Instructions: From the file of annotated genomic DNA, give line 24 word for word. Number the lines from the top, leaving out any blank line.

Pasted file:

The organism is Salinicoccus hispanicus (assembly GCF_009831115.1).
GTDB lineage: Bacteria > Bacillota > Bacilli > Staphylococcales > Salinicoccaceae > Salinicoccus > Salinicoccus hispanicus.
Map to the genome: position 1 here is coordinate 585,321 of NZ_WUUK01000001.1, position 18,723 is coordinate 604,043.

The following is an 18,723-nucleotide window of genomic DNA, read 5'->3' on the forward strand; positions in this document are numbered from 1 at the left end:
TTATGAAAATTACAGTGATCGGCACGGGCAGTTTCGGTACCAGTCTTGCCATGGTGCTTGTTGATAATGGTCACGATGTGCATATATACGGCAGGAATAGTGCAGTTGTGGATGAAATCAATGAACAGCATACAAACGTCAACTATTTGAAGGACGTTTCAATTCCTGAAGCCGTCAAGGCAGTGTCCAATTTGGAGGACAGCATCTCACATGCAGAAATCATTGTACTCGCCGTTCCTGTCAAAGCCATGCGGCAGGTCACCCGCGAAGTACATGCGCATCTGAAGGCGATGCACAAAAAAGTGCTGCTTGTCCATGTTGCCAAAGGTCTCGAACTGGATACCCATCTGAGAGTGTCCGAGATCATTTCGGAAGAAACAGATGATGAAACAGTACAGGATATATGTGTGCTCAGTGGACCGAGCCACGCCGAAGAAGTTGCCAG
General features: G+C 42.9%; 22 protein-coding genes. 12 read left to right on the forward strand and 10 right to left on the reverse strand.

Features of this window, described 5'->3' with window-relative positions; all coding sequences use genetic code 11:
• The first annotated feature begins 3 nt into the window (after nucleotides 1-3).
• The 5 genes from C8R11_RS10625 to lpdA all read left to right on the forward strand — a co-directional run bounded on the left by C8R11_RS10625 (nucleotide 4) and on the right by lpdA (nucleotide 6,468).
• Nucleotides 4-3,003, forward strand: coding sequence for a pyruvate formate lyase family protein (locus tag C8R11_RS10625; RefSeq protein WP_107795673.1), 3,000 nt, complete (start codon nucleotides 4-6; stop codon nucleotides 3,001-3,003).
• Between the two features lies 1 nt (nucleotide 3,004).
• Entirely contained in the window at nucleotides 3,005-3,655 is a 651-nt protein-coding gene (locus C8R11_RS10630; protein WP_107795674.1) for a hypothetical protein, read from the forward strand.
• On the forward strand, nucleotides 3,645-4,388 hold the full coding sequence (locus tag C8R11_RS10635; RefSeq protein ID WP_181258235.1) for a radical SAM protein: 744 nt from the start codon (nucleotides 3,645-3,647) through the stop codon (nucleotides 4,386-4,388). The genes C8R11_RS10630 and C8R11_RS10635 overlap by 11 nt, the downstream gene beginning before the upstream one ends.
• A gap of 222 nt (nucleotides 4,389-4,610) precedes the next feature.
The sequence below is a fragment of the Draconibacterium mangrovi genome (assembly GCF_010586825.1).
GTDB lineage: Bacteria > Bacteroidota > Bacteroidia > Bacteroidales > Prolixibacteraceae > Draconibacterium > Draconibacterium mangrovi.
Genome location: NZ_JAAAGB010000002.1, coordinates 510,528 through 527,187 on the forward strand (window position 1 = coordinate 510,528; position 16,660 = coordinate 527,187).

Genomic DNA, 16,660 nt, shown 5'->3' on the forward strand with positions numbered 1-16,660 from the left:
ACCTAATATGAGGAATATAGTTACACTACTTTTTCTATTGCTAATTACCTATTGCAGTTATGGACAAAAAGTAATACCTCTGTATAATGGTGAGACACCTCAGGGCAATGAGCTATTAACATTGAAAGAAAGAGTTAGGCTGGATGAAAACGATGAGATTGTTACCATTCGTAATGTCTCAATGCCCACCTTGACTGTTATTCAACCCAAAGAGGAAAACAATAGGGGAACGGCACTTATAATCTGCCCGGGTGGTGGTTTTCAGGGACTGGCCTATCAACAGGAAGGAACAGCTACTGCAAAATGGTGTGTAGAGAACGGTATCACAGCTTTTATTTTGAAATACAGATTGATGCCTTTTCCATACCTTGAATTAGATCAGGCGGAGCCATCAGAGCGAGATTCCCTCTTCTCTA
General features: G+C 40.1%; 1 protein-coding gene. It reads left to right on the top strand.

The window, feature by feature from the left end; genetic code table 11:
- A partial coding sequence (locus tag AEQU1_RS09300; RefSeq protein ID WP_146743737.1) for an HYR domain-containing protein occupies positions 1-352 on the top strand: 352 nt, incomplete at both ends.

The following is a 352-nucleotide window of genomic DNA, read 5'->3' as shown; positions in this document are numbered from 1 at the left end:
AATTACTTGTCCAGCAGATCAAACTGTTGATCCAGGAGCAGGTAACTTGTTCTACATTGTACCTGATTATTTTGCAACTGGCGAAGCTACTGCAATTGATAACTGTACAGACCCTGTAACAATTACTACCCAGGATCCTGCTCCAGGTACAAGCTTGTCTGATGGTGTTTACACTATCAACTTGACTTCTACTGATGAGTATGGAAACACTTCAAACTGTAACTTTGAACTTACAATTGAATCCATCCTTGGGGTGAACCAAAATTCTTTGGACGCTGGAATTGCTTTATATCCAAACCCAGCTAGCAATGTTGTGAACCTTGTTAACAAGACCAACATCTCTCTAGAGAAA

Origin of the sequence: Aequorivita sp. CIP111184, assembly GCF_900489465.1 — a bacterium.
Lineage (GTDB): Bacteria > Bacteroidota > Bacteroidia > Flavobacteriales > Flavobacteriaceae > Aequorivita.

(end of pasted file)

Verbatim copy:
AATTACTTGTCCAGCAGATCAAACTGTTGATCCAGGAGCAGGTAACTTGTTCTACATTGTACCTGATTATTTTGCAACTGGCGAAGCTACTGCAATTGATAACTGTACAGACCCTGTAACAATTACTACCCAGGATCCTGCTCCAGGTACAAGCTTGTCTGATGGTGTTTACACTATCAACTTGACTTCTACTGATGAGTATGGAAACACTTCAAACTGTAACTTTGAACTTACAATTGAATCCATCCTTGGGGTGAACCAAAATTCTTTGGACGCTGGAATTGCTTTATATCCAAACCCAGCTAGCAATGTTGTGAACCTTGTTAACAAGACCAACATCTCTCTAGAGAAA